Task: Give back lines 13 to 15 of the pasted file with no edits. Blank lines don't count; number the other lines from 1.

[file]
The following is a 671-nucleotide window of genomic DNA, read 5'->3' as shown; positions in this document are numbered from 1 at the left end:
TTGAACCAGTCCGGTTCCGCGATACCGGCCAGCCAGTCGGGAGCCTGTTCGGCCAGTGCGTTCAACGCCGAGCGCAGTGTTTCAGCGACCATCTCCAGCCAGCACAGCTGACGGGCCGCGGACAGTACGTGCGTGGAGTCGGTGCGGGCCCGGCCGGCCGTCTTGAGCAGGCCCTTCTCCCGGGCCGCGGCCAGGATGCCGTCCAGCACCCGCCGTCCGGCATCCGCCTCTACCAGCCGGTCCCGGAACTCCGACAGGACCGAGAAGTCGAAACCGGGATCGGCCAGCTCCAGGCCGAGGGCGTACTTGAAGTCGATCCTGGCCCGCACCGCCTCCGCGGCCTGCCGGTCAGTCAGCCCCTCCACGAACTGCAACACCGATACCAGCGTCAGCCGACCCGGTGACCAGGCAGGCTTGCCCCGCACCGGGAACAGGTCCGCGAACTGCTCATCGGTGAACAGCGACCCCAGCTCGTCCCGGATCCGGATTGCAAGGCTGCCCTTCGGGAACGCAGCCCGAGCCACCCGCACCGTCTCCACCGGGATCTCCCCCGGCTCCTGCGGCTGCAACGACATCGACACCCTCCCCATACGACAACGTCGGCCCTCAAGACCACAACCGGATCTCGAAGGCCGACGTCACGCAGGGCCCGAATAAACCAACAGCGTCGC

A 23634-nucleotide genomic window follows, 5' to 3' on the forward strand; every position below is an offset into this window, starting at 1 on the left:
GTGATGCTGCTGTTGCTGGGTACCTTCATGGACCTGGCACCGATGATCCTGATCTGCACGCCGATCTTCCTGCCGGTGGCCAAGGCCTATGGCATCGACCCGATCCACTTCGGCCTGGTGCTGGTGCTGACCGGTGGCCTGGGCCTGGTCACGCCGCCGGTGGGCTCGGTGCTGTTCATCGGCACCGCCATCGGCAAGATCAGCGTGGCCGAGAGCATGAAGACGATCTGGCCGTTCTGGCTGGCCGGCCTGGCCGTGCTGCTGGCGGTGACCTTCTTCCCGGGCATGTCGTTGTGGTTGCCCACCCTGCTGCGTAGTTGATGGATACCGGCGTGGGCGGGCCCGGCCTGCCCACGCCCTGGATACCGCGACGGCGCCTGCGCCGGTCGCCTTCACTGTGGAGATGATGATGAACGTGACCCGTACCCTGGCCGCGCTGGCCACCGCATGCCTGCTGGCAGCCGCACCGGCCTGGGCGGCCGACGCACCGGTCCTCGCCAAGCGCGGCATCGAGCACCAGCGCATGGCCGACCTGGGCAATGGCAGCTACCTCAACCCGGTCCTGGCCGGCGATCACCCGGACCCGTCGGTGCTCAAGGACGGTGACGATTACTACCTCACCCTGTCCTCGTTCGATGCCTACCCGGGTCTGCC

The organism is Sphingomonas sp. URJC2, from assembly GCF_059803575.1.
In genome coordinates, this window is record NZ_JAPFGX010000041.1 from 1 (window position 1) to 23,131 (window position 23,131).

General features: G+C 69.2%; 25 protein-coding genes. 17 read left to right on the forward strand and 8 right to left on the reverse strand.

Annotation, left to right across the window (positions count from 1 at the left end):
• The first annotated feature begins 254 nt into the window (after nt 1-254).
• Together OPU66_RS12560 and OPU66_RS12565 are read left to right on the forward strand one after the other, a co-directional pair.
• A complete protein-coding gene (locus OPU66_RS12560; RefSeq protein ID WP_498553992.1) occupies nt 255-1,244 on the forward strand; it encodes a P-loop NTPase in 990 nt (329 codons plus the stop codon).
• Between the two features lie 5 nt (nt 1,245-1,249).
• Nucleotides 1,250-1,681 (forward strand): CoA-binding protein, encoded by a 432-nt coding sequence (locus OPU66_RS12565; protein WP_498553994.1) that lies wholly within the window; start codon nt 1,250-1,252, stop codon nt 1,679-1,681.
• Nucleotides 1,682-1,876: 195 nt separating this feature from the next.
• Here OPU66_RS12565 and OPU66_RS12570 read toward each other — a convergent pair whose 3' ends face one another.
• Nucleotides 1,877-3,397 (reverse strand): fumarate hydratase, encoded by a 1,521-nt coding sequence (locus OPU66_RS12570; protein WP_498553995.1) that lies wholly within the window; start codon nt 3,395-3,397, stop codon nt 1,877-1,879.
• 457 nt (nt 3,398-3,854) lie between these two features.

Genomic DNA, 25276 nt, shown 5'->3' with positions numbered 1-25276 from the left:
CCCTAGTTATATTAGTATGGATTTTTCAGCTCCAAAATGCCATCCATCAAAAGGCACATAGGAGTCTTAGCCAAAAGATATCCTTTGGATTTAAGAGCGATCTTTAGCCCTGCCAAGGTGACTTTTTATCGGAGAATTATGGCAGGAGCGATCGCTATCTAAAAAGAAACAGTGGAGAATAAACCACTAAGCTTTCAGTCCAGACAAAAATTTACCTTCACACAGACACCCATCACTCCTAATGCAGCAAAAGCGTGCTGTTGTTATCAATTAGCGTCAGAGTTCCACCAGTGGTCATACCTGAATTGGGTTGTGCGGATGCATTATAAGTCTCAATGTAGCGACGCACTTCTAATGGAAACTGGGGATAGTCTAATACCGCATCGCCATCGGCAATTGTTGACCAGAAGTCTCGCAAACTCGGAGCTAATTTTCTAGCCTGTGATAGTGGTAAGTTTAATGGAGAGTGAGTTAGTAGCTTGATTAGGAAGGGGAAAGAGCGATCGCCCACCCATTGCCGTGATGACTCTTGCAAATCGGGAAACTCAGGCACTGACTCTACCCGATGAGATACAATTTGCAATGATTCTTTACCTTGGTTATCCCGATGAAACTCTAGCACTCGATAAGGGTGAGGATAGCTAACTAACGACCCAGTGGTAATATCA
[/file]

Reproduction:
• Nucleotides 1,250-1,681 (forward strand): CoA-binding protein, encoded by a 432-nt coding sequence (locus OPU66_RS12565; protein WP_498553994.1) that lies wholly within the window; start codon nt 1,250-1,252, stop codon nt 1,679-1,681.
• Nucleotides 1,682-1,876: 195 nt separating this feature from the next.
• Here OPU66_RS12565 and OPU66_RS12570 read toward each other — a convergent pair whose 3' ends face one another.